Parental Leave, Class Inequalities, and ’’Caring With’’: An Ethics of Care Approach to Canadian Parental-Leave Policy

Parental Leave, Class Inequalities, and ’’Caring With’’: An Ethics of Care Approach to Canadian Parental-Leave Policy

Parental Leave, Class Inequalities, and ’’Caring With’’: An Ethics of Care Approach to Canadian Parental-Leave Policy

Parental Leave, Class Inequalities, and ’’Caring With’’: An Ethics of Care Approach to Canadian Parental-Leave Policys

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Référence bibliographique [20163]

Doucet, Andrea et McKay, Lindsey. 2017. «Parental Leave, Class Inequalities, and ’’Caring With’’: An Ethics of Care Approach to Canadian Parental-Leave Policy». Dans Caring for Children: Social Movements and Public Policy in Canada , sous la dir. de Susan Prentice, Langford, Rachel et Albanese, Patrizia, p. 97-116. Vancouver: UBC Press.

Fiche synthèse

1. Objectifs


Intentions :
«This chapter focuses on how, with the exception of the province of Quebec, Canada’s parental-leave program is characterized by unequal access and uptake, and is disconnected from childcare policy that supports parental and non-parental care of infants and young children.» (p. 97)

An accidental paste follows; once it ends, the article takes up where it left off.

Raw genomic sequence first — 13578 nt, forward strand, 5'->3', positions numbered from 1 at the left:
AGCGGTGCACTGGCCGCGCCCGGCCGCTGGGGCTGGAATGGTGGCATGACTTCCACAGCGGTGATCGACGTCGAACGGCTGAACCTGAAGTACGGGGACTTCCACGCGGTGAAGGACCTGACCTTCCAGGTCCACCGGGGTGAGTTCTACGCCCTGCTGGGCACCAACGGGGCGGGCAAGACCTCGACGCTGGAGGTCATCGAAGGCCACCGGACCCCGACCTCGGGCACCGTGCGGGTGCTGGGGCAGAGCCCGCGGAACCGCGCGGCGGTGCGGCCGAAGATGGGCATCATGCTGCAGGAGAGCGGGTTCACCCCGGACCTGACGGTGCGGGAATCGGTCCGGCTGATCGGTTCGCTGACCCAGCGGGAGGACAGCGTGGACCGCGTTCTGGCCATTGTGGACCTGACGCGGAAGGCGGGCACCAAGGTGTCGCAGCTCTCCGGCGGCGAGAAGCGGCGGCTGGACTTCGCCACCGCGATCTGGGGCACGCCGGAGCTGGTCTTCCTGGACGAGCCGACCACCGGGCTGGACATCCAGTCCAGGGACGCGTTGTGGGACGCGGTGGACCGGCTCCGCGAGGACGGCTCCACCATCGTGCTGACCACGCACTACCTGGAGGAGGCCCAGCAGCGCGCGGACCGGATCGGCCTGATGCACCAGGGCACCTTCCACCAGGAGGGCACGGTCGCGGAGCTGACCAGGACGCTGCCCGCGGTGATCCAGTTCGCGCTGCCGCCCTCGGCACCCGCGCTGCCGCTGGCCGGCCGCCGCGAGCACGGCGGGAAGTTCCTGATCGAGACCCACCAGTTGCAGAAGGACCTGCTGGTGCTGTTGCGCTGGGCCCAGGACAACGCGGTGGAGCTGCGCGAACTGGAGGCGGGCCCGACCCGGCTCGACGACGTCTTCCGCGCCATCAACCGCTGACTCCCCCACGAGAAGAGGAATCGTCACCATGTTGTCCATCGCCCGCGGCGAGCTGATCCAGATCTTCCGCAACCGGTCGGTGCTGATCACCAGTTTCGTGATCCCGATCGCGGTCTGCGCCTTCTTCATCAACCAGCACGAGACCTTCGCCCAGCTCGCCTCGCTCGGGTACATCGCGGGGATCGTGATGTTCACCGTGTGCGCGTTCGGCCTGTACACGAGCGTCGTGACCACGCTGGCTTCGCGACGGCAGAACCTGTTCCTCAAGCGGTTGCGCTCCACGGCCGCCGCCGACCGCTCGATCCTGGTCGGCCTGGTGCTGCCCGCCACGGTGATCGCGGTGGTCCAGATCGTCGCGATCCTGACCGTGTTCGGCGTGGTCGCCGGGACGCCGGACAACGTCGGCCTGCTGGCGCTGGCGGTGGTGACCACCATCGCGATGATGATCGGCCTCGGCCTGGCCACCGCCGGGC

2. Méthode


Échantillon/Matériau :
Données documentaires diverses

Type de traitement des données :
Réflexion critique

3. Résumé


Les auteures abordent les différences entre le programme fédéral de congé parental et le Régime québécois d’assurance parentale. «In 2013. 64% of all mothers in Canada’s ten provinces received maternity and/or parental benefits […]. Among Canadian fathers with insured employment, outside Quebec, 9,4% took some government-sponsored leave. These figures contrast starkly with parental-leave coverage in Quebec, indicating a ‘growing gap between the two plans’. [About] 25% more mothers in Quebec received maternity and/or parental-leave benefits, at 89%, in 2013. The difference for fathers is even more extreme [87,8%].» (p. 103) Authors conclude that, «[n]otwithstanding the ideal of full inclusiveness in parental leave, our view is that in the short term, some version of the Quebec plan would be welcomed by families elsewhere in the country.» (p. 109-110)